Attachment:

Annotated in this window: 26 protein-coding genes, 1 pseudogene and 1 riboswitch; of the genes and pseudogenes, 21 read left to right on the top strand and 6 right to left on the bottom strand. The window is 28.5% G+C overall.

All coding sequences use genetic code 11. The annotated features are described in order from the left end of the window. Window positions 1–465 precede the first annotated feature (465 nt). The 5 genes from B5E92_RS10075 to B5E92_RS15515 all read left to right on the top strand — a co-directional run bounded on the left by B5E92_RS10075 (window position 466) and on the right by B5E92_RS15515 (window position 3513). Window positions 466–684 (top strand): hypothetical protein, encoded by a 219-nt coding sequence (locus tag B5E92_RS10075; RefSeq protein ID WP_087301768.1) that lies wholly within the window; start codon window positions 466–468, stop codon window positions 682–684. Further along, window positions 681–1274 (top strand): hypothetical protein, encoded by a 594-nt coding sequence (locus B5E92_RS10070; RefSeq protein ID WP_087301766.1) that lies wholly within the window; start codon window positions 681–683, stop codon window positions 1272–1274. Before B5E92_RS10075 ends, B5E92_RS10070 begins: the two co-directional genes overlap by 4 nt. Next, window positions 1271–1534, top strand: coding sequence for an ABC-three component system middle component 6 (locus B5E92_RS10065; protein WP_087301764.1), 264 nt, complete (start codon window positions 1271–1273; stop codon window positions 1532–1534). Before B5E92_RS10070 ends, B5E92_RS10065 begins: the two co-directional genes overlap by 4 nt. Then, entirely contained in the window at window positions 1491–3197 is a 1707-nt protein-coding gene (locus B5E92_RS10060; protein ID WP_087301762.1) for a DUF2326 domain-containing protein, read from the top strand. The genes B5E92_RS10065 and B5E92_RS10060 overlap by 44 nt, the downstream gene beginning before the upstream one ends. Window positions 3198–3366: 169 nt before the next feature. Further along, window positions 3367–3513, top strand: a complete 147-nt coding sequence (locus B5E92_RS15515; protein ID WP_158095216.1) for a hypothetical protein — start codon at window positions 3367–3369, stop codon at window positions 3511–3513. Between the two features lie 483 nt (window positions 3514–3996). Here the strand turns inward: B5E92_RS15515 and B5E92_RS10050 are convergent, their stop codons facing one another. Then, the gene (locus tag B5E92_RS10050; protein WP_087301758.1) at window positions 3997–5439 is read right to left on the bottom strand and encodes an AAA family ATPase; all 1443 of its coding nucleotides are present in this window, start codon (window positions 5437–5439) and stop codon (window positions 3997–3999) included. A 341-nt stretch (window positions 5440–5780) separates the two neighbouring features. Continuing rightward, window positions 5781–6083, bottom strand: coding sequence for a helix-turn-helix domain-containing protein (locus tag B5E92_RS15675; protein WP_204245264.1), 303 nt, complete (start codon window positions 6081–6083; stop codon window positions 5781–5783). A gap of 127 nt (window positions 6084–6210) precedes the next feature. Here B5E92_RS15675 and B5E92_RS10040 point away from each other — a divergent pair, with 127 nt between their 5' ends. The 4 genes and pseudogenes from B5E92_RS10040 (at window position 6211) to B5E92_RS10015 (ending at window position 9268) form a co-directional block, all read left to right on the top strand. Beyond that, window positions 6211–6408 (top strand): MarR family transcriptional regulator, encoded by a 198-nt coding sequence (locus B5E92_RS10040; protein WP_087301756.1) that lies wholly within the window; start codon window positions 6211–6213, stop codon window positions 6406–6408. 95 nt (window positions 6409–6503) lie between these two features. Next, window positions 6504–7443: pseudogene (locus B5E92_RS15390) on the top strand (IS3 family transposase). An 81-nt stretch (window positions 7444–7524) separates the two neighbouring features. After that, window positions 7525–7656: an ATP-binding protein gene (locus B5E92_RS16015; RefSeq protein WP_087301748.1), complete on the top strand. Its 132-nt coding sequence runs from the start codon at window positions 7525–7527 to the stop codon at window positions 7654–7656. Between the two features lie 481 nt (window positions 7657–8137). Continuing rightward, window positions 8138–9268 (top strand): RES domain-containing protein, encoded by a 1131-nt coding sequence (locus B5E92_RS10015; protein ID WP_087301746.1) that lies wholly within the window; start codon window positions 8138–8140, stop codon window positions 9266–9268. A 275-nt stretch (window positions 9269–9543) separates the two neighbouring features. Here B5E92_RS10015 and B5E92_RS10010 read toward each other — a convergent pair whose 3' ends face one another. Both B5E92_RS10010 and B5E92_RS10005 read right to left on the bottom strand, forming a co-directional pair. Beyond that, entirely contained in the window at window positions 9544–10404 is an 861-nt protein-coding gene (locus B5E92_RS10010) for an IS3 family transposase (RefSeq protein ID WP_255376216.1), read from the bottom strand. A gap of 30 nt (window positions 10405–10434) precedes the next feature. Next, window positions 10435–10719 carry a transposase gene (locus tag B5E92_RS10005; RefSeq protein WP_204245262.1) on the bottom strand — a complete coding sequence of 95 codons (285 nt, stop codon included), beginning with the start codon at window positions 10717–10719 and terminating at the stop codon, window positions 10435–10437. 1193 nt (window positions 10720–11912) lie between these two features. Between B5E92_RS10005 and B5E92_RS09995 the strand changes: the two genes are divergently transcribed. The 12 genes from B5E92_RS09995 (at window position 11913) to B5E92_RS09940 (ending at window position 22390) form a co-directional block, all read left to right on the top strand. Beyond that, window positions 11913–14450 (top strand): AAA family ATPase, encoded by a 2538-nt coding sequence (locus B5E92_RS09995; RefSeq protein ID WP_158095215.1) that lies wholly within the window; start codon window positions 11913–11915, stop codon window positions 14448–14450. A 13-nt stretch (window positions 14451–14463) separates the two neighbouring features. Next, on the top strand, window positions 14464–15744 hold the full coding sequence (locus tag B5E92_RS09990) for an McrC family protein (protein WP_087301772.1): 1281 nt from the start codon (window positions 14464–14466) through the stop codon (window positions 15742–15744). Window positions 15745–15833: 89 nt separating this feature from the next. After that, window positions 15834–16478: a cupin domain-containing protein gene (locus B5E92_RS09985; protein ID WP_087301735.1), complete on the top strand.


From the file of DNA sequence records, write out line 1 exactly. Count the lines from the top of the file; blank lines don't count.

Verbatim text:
Annotated in this window: 26 protein-coding genes, 1 pseudogene and 1 riboswitch; of the genes and pseudogenes, 21 read left to right on the top strand and 6 right to left on the bottom strand. The window is 28.5% G+C overall.